The purpose of this paper is to contribute to the theory concerning visitor motivations, consumer experience and behavioural intentions at rural events; more specifically, it focusses on agricultural shows, which have hitherto been neglected in the events management literature. These events have successfully broadened their visitor base, but not without the attendant challenges for agricultural events’ designers.
The research adopts a quantitative design using a questionnaire survey. The analysis, using a range of statistical procedures, centres on consumer motivation, experience and behaviour in relation to show features and their influence on future behaviour.
The findings of this paper demonstrates the relative importance to the consumer of the show’s various components and their influence on revisitation, which reflect the significance of social, cultural and personal meanings attached to their experiences. This highlights key motivational variables such as appreciating the shows’ traditions and intellectual enrichment.
The study takes a cross-sectional approach, using a non-probability sample at four multi-day royal shows. Future research should establish the external validity of the findings and their applicability to smaller one-day agricultural shows.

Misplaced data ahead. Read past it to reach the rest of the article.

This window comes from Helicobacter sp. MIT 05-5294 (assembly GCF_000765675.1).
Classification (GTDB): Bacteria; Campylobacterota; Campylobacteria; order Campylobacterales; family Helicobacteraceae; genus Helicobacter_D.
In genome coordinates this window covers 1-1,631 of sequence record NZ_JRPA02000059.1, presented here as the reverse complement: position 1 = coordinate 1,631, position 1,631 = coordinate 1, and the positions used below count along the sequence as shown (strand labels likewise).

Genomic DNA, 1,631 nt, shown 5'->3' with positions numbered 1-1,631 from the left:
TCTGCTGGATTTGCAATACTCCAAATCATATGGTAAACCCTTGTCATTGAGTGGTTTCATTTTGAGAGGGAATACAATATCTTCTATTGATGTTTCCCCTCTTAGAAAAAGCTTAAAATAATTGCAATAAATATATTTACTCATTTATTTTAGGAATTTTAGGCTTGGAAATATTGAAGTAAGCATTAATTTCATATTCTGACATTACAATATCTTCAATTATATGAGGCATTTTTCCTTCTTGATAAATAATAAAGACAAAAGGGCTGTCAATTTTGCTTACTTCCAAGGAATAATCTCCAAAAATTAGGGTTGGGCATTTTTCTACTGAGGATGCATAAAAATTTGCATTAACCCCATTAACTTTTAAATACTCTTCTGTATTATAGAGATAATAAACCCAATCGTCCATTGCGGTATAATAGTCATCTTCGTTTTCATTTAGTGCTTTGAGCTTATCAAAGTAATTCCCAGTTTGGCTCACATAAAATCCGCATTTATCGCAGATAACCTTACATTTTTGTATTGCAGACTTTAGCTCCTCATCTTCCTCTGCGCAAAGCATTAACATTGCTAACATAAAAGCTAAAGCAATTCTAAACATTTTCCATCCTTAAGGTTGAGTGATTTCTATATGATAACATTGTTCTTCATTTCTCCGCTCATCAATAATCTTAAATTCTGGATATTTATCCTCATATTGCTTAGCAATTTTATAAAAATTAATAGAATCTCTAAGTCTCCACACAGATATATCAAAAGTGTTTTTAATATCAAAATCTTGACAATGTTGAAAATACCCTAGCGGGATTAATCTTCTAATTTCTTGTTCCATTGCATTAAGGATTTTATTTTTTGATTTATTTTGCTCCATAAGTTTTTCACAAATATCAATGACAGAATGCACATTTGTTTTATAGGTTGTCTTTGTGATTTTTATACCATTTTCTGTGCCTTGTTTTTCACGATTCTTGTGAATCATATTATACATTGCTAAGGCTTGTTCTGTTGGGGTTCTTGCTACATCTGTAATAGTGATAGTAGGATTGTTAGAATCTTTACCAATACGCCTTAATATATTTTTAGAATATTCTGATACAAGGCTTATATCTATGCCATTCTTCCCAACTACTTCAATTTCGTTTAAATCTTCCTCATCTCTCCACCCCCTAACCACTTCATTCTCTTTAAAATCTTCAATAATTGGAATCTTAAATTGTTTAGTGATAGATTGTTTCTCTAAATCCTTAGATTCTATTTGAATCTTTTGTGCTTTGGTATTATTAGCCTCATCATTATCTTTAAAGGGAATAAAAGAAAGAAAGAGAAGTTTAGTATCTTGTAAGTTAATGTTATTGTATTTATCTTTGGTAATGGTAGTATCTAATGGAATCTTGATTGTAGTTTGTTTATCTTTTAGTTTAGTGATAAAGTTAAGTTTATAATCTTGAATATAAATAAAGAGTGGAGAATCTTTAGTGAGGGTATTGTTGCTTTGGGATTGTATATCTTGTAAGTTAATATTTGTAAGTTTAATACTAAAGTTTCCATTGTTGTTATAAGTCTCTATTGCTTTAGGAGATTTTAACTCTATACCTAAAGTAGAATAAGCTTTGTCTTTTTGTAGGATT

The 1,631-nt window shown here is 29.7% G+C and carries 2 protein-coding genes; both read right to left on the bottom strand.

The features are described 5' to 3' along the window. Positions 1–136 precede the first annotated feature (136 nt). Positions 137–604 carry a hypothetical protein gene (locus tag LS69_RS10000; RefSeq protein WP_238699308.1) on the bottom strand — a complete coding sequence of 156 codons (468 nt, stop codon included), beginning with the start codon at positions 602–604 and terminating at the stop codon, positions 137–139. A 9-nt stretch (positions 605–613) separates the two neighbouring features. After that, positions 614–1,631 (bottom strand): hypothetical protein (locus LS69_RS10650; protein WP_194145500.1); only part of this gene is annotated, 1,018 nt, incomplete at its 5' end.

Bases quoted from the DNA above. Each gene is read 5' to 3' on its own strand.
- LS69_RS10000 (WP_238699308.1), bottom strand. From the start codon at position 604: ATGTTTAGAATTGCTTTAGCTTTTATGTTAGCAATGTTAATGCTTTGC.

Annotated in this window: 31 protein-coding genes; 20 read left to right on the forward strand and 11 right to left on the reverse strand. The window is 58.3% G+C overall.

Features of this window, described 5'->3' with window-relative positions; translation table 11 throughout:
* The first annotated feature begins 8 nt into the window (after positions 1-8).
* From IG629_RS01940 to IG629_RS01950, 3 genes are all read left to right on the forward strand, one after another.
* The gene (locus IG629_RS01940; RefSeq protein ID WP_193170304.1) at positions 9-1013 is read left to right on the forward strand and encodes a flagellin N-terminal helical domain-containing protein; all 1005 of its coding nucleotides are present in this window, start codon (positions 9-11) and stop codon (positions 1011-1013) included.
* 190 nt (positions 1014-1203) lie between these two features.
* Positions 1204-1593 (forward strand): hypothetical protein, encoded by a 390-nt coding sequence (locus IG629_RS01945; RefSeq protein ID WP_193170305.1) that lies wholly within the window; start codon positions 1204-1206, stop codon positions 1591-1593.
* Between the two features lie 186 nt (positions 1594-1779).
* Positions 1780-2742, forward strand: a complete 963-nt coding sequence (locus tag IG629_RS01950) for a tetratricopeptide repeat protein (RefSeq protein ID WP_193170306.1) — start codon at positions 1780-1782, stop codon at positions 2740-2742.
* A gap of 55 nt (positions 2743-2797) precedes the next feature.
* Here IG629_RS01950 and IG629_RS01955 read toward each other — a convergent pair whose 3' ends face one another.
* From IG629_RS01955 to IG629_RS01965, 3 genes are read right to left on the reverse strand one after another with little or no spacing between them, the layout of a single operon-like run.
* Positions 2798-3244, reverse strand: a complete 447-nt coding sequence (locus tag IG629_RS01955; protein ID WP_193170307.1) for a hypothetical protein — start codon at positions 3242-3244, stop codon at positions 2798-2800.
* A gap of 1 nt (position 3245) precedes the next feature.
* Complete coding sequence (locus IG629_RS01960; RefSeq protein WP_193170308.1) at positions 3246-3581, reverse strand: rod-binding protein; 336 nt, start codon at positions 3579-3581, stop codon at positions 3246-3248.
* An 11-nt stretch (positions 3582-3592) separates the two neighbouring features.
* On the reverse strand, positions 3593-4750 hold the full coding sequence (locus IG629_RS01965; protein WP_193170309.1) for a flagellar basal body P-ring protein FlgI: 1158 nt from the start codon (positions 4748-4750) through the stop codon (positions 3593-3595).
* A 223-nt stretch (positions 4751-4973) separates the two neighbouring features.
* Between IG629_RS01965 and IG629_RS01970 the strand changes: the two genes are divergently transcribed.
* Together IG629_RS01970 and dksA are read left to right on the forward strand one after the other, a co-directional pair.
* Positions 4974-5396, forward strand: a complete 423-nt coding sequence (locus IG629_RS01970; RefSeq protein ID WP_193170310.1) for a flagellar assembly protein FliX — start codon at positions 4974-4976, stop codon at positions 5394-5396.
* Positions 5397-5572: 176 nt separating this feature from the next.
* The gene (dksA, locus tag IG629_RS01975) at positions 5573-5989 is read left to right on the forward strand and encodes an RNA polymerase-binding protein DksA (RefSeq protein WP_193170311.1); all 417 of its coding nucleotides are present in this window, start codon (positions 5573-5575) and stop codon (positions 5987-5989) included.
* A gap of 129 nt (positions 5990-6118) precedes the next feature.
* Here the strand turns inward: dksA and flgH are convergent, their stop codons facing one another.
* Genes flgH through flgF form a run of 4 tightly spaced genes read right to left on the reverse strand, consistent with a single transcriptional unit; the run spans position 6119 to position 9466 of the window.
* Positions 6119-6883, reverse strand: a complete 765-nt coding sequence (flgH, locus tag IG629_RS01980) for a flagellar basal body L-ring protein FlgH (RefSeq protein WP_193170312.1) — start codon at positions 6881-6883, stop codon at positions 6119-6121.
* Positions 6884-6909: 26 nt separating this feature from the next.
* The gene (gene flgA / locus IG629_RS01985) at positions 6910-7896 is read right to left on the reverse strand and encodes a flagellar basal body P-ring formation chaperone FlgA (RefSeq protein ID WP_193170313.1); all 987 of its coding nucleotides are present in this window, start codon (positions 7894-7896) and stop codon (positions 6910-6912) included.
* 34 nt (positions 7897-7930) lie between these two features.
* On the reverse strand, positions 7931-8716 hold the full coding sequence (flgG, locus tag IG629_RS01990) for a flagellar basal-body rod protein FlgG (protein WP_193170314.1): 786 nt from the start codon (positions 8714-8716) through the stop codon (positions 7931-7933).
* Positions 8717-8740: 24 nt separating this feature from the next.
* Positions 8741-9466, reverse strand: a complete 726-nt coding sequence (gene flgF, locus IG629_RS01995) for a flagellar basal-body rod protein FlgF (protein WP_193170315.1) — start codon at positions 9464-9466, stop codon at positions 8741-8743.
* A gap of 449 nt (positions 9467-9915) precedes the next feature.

The research provides a managerial contribution by informing show designers about the motivations of an increasingly diverse range of visitors. This will facilitate decisions around the engagement of contemporary design while preserving the traditional elements of agricultural shows.
Few studies have looked at rural events and, in particular, agricultural shows. Moreover, previous research in this area has focussed on rural tourism and place making, while consumer behaviour and experience at rural events has been neglected. This paper provides an insight into the consumer experience and perceived importance of various aspects of contemporary agricultural shows.
Westwood, C., Schofield, P. and Berridge, G. (2018), "Agricultural shows: visitor motivation, experience and behavioural intention", International Journal of Event and Festival Management, Vol. 9 No. 2, pp. 147-165. https://doi.org/10.1108/IJEFM-09-2017-0050
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